“Well actually California has already recognized at least two members of my faith and allowed them to wear the pasta …”
“NO!” she said in the most firm voice I've heard in quite some time.
I felt like I was back in middle school and was being admonished. What had I done wrong? “If you’ll look here…” as I offered her my supporting documents (two photos of recent California licensees with pasta strainers atop their heads; a photo of Christopher Shaeffer, the Pomfret, NY town councilman who chose to be sworn in wearing his sacred pasta strainer; and some brief information on Pastafarianism as a religion).
“You’re going to have to speak to the office manager” she said with exasperation.
“Sure” I replied as I waited where I was told to wait. And there I stood for quite some time.
While I was waiting, a young woman asked me about my pasta strainer and the significance. I told her and she seemed to be both interested and challenged by my assertion that such a religion existed. “Is there, like, a book or something about it?”
“Well, who wrote it?”
“Umm, actually I don’t know, I imagine the man who came up with the religion,” I told her.
She rolled her eyes in contempt, “Have you read it?”
“Well, no actually, just brief parts here and there that I've seen online.”
Her contempt turned to disgust, “You should probably do that before you say you believe in something.”
“You’re probably right” I said. And she was right, but I found myself bothered that the same challenges are frequently encountered with hostility when posed to people who identify with more mainstream religions.
I recalled how in my search to become a better Christian, I read the entire Bible, and it was this process that actually started my doubt and rejection of Christianity. I remembered my insistence that other friends and family members just read the Bible, then they too would surely come to the same conclusion I had (I've since evolved that thinking). In not one instance did the people I challenged take me up; instead I got excuses, disbelief of my experience, or even a reverse challenge. “Have you read The Case for Christ?” one person asked me (I had and was thoroughly unimpressed). Had she read the same book … of course not. In any case, would it be socially acceptable for the young woman to challenge a Jew, Muslim or Sikh about their head covering? And what if their response was similar to my own? Would disgust and contempt be appropriate responses?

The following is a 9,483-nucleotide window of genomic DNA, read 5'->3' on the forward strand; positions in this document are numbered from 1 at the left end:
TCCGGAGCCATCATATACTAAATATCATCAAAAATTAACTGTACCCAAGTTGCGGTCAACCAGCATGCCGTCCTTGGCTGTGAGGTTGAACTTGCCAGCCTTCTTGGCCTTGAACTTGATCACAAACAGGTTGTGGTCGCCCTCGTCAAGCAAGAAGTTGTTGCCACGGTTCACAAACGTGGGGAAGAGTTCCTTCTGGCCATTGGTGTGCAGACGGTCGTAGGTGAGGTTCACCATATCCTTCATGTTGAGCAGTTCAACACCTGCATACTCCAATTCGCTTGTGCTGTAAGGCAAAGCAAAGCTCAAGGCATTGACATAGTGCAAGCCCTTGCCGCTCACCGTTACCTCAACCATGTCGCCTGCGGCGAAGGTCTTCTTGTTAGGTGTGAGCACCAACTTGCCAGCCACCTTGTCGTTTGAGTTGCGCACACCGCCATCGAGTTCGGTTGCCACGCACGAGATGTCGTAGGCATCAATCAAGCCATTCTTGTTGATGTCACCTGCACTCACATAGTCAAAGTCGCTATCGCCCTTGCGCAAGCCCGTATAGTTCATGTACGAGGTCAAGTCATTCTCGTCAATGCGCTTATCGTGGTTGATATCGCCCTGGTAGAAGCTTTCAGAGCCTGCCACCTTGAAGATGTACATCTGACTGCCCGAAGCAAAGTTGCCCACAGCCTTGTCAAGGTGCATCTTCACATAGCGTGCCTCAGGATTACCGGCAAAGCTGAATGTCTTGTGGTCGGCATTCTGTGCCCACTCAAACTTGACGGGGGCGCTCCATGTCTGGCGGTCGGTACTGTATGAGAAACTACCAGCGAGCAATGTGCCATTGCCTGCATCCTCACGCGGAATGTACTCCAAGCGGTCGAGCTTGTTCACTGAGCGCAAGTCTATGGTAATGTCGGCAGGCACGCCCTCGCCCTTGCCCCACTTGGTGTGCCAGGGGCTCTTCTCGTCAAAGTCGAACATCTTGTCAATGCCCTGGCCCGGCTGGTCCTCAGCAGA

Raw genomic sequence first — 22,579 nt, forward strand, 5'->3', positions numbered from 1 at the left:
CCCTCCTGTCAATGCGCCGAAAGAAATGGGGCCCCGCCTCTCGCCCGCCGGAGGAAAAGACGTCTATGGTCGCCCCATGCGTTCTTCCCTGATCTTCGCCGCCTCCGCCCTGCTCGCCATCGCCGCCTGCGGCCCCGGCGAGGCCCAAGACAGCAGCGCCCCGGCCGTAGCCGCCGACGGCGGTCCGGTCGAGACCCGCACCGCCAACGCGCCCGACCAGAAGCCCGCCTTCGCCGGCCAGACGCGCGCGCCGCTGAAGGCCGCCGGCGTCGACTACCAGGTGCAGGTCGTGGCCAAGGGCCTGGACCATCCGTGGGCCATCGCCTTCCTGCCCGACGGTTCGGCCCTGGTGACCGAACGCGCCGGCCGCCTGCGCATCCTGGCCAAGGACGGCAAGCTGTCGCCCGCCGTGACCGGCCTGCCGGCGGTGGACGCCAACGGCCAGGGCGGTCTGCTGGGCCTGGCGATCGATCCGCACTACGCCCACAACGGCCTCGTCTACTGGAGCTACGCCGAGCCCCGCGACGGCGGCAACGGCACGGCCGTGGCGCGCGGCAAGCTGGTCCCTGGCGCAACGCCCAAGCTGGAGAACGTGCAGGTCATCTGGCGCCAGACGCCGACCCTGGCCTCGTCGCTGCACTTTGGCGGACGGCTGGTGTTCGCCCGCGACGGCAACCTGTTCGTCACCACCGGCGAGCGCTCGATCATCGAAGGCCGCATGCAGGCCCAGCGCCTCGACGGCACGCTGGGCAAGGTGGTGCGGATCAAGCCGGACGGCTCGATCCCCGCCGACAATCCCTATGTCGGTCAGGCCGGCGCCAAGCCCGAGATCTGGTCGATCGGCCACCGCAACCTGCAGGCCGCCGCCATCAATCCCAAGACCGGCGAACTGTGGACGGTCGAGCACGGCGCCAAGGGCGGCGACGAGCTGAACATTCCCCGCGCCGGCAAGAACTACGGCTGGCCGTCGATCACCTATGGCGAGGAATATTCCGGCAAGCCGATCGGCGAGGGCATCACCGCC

The office manager finally came to talk to me and broke my train of thought; but before she had a chance to say anything I presented my case, along with my documents. She took them and asked me to wait again. I saw her make some phone calls at her desk and talk for ten minutes, then she had a conversation with the gruff photo manager who appeared to get more and more angry. I assumed this was good news for me, and when she returned I was told I could wear my pasta strainer as long as the reflection didn't interfere with the photo, and that I’d need to write a statement. After that my photo would go to Sacramento for “administrative review”. Now I knew that California law specifically disallowed such required statements, but the manager was nice enough and I didn't personally feel compelled to fight her on the issue. I wrote “I, (my name), am a member of the Pastafarian faith.” She didn't even read my statement and off I went to get my photo without incident.